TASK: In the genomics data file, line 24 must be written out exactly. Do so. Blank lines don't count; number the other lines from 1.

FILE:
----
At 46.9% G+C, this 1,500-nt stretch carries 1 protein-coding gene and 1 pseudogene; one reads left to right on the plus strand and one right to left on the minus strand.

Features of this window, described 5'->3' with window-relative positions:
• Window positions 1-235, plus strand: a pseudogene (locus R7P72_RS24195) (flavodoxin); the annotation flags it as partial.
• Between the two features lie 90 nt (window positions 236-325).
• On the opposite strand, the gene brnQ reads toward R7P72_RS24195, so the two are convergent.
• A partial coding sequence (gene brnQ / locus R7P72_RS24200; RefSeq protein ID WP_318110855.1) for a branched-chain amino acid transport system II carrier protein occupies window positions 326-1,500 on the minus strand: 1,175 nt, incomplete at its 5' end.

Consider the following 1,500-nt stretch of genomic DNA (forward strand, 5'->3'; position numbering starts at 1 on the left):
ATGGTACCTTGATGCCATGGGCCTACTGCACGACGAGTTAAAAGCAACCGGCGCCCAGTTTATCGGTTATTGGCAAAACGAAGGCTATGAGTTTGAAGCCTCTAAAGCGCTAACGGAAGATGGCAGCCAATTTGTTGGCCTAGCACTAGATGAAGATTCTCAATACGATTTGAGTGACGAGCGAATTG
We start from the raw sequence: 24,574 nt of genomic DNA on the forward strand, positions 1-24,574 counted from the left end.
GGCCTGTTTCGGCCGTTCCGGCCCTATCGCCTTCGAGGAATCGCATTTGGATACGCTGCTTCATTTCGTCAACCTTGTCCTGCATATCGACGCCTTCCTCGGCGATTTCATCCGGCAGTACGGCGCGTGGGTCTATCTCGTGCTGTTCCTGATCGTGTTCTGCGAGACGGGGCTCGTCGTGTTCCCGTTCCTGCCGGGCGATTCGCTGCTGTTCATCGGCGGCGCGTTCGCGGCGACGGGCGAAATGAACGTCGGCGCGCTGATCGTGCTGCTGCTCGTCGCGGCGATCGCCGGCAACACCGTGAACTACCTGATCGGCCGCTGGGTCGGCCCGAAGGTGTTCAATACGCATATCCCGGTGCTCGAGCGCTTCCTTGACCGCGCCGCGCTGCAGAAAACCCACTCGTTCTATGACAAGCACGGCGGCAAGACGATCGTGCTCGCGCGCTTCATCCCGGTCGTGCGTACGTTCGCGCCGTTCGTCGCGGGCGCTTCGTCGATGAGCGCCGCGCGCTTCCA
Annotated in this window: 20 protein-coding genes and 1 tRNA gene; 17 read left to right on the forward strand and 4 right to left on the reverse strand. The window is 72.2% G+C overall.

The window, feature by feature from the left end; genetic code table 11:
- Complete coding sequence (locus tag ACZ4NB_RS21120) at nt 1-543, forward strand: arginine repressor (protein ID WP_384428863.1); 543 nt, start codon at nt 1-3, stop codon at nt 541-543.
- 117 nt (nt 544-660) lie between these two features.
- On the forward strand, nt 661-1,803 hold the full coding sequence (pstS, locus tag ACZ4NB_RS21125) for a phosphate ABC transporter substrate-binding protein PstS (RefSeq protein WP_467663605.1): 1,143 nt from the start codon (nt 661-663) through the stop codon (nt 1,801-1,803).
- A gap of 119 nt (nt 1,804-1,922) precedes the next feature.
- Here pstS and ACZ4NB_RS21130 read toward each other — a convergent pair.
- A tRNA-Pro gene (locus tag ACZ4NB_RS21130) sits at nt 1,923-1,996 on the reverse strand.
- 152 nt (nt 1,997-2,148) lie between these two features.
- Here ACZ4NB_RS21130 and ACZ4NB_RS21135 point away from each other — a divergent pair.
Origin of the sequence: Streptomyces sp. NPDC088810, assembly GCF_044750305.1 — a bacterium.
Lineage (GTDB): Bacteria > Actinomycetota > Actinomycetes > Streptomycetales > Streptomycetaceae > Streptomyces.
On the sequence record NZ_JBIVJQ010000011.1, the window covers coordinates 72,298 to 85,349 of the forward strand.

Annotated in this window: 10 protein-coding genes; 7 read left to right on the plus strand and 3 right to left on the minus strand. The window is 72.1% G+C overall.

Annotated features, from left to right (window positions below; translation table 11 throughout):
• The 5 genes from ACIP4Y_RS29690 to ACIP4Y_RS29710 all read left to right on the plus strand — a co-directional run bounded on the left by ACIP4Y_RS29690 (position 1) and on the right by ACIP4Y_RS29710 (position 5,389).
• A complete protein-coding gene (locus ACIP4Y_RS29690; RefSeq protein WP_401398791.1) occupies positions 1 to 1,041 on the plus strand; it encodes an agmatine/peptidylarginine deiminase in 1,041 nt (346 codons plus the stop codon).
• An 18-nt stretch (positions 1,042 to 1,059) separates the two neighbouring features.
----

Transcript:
Annotated in this window: 10 protein-coding genes; 7 read left to right on the plus strand and 3 right to left on the minus strand. The window is 72.1% G+C overall.